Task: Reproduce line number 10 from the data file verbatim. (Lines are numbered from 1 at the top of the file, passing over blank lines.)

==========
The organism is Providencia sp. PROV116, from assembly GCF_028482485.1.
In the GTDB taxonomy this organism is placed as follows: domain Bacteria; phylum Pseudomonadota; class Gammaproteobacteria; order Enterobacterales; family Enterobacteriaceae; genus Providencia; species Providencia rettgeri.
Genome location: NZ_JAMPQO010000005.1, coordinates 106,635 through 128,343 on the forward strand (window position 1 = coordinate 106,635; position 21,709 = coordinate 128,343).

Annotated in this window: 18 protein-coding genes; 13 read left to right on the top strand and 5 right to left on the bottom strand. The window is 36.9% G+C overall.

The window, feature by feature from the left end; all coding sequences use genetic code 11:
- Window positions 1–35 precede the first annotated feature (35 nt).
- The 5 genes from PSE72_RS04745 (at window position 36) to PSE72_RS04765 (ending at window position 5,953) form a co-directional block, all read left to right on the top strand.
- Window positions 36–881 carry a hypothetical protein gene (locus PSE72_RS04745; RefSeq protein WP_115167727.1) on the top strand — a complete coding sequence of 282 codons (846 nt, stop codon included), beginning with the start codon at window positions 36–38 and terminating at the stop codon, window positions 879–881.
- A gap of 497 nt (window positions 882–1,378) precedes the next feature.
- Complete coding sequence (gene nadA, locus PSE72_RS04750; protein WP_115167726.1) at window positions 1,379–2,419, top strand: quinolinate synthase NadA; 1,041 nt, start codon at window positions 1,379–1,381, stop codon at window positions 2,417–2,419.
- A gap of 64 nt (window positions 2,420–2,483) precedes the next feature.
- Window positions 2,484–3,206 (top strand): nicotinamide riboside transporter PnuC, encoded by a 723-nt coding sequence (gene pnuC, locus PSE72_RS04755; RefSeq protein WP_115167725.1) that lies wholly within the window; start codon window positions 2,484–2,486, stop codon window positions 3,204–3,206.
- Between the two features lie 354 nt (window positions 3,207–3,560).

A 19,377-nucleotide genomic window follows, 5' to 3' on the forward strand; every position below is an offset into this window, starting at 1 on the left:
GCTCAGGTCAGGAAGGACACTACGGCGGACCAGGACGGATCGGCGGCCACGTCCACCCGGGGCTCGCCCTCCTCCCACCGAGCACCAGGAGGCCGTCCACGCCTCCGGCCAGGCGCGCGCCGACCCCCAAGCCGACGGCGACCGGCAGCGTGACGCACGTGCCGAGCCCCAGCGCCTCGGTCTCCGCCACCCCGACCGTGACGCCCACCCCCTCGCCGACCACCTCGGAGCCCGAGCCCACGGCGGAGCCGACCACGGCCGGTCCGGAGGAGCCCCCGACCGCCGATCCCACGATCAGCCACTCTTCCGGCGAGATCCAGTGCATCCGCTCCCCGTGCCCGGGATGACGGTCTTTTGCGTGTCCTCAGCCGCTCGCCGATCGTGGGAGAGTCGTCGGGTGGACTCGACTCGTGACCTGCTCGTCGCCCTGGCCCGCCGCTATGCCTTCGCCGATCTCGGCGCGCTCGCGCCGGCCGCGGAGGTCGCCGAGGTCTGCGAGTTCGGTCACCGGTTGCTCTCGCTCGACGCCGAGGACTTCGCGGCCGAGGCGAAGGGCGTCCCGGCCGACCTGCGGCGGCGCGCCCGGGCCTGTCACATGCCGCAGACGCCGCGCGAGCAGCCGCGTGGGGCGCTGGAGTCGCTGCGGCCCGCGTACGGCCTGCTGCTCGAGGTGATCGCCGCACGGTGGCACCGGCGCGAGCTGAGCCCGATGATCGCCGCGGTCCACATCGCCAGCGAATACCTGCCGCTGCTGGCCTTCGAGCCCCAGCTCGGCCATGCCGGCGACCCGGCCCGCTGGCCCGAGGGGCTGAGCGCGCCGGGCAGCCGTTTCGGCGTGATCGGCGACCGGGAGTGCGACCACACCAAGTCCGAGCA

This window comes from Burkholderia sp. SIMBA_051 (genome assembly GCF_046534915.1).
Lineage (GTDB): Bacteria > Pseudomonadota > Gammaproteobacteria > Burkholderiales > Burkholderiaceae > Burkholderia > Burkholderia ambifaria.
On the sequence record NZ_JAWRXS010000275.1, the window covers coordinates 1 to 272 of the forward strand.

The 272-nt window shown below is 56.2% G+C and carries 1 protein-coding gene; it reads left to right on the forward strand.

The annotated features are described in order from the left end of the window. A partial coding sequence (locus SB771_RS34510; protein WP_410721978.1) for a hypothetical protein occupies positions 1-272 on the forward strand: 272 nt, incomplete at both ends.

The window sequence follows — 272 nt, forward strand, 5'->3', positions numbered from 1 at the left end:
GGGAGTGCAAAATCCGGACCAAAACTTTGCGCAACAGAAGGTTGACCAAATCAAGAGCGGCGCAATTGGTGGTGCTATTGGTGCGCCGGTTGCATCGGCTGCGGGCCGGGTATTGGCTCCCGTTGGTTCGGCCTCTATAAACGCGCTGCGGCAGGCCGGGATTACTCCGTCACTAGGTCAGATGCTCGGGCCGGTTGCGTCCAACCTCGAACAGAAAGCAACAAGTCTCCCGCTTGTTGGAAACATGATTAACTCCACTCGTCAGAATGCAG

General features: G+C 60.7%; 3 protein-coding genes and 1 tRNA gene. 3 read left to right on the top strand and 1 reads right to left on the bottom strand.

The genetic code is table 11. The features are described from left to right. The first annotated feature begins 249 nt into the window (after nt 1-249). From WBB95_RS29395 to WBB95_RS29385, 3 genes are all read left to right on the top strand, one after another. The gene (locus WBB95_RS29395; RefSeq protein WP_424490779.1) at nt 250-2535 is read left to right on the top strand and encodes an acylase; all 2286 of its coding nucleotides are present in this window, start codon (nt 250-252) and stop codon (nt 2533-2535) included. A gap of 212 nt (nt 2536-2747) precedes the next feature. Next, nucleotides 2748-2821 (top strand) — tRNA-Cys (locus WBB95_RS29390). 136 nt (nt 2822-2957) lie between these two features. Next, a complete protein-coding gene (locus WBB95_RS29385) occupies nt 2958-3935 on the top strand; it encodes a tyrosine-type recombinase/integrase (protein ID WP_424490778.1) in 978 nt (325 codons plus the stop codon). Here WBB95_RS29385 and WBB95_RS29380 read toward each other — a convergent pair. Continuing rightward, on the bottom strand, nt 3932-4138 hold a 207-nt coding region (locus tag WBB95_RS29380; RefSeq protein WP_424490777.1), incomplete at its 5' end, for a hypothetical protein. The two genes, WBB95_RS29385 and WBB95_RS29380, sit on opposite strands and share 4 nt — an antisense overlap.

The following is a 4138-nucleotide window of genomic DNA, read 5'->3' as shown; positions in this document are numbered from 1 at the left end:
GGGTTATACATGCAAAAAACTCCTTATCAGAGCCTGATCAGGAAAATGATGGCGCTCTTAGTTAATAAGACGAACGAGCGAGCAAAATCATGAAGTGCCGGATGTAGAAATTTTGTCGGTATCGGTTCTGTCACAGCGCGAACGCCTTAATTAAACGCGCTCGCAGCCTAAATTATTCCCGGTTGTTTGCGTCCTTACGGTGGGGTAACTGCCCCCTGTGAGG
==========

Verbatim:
- Complete coding sequence (gene nadA, locus PSE72_RS04750; protein WP_115167726.1) at window positions 1,379–2,419, top strand: quinolinate synthase NadA; 1,041 nt, start codon at window positions 1,379–1,381, stop codon at window positions 2,417–2,419.